Deloitte have placed Sydney’s “stupid housing prices” as a significant driver for a resurgence in Queensland’s population growth, which now outpaces the national rate.
Deputy State Premier Jackie Trad commented on Deloitte’s report saying, “Sydney-siders are saying goodbye to NSW and hello to our Sunshine State lifestyle, and who can blame them?
“Queensland is more affordable, more liveable, has better weather and booming industries in research, exports and renewables.
"Tourists are also flocking to our beaches, cities and regions, with the longest period of sustained tourism growth since the 1990s delivering a welcome boost to the retail and hospitality sectors."
Ms Trad said the report also highlighted significant investment in new infrastructure being delivered in Queensland, both by the public and private sectors. The report also states that Queensland has now recovered from its period of low resource investment just a few years ago.
While leading party MPs have been quick to take credit for the good news, the report has also suggested that the state may not be ready to handle the growth.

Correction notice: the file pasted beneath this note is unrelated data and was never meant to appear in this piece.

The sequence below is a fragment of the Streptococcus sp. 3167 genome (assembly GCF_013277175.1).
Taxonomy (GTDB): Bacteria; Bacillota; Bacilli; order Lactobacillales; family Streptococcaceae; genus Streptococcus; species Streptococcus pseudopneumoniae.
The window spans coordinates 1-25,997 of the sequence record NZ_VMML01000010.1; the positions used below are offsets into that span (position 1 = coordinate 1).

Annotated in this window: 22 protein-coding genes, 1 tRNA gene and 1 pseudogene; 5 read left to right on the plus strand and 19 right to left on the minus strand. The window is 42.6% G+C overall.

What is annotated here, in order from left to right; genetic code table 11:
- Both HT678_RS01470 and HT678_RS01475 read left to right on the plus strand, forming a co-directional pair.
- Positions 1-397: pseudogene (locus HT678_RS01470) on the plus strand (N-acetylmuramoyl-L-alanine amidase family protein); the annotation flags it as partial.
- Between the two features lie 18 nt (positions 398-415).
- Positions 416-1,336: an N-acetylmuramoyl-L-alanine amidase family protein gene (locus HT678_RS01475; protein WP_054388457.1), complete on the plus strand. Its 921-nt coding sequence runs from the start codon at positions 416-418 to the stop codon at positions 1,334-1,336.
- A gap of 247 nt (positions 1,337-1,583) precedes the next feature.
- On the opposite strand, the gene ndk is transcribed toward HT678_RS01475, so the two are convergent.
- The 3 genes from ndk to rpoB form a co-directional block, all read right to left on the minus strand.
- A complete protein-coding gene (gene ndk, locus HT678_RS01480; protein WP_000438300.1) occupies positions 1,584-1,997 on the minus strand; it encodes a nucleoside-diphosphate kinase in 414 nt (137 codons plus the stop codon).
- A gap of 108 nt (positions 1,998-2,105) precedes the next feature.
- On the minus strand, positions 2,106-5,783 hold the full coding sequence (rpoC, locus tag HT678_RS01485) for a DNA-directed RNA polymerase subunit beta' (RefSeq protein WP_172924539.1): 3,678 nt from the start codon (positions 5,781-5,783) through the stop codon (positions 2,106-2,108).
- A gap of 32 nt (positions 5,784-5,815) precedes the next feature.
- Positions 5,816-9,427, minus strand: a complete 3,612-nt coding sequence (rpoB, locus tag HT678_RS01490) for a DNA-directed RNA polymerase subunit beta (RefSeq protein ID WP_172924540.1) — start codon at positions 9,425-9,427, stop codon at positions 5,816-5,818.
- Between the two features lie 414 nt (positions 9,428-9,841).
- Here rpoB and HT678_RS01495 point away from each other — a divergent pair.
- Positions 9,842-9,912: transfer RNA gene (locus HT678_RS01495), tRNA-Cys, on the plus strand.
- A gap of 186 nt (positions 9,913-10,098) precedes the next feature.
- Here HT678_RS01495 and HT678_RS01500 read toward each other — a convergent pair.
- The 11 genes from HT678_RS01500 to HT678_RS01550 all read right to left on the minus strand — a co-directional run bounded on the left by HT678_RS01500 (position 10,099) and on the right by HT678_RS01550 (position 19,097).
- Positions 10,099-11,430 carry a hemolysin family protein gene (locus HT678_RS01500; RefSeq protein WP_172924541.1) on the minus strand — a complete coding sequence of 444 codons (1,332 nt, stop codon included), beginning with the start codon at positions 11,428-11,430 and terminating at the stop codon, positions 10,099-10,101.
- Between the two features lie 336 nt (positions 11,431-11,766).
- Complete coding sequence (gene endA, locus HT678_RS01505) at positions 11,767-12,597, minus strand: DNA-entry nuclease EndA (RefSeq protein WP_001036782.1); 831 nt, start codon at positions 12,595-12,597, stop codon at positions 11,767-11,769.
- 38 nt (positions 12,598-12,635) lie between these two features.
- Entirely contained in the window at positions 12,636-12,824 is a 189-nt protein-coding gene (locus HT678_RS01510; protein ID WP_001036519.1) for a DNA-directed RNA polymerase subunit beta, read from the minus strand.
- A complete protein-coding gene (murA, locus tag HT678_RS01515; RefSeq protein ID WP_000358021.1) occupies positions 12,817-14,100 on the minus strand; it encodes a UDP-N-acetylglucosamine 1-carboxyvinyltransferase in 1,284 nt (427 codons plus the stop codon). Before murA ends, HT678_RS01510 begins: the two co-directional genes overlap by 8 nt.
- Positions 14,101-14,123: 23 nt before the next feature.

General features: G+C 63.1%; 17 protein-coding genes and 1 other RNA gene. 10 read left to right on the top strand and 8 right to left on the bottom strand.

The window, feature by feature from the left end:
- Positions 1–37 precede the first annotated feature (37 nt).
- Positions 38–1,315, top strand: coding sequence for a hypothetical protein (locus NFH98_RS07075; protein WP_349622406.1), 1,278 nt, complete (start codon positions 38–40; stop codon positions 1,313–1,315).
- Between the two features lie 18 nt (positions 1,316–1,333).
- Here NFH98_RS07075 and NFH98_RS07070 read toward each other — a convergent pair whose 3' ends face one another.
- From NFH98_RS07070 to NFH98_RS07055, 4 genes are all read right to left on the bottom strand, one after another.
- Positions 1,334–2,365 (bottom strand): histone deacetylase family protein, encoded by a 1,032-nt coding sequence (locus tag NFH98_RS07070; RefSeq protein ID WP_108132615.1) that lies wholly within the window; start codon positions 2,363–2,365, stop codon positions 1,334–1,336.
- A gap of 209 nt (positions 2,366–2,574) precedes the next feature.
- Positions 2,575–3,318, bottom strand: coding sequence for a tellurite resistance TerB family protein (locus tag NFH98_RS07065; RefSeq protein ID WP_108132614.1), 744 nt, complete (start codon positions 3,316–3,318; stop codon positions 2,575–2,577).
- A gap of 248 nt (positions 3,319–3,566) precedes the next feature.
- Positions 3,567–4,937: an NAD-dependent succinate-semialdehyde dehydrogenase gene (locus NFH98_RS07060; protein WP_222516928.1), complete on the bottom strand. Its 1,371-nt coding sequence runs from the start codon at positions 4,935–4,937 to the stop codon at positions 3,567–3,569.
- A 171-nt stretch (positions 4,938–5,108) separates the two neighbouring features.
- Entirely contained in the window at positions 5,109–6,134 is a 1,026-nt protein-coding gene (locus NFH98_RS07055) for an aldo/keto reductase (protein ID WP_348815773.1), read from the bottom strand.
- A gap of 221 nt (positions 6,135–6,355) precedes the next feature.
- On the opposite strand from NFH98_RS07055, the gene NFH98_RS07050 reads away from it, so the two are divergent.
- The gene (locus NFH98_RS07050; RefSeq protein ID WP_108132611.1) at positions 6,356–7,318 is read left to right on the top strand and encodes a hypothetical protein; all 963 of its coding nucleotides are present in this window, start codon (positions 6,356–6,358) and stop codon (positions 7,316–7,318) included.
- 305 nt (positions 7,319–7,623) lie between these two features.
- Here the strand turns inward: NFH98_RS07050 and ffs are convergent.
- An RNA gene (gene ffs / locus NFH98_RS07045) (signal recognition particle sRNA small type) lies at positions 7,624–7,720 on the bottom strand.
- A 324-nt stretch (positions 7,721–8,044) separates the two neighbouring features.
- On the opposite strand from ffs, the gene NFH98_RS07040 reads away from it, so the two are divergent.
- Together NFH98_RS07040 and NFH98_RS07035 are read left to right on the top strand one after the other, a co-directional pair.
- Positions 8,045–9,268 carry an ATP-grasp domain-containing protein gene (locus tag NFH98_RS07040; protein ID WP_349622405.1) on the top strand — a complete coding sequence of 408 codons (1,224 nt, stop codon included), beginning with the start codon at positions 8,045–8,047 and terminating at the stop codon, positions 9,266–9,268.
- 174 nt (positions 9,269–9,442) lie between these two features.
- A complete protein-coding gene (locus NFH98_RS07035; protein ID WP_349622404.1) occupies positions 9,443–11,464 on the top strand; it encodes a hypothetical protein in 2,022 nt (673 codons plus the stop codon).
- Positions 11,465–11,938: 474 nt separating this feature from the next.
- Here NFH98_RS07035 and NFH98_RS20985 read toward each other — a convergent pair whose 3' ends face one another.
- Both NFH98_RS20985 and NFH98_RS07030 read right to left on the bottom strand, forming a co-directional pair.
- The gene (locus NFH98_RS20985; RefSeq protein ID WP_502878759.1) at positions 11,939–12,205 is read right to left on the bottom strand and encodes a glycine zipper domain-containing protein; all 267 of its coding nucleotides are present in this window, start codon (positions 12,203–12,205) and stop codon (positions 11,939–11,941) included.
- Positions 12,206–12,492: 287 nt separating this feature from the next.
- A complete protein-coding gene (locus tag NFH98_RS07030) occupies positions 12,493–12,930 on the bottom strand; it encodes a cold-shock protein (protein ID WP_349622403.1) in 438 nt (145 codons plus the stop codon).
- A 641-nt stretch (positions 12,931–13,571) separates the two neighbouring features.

“Unlike in some other States – Victoria is a good example – strong population growth has not yet been met with strong job growth,” the report states.
“Queensland’s unemployment rate has been stuck above 6 per cent for most of the past four years, despite improving job market conditions across much of the rest of the country.”
CommSec’s State of the States report also reveals a promising future among unclear waters.
"The key area of strength in Queensland is new dwelling starts that now sit in third spot nationally, with starts up 20 per cent on decade averages," CommSec chief economist Craig James said.
Queensland, however, was positioned sixth on four of the eight economic indicators: retail spending, housing finance, unemployment and construction work done. The state also ranked seventh on equipment investment.
Ms Trad doesn’t believe these indicators reflect the true state of the Queensland state. In fact, she thinks that the CommSec report looks backwards, comparing the state to its success at the height of unprecedented mining and investment booms.
"With 186,400 new jobs created since 2015 and most major forecasters predicting strong economic growth in the coming years, we are building an economy that works for everyone," she said.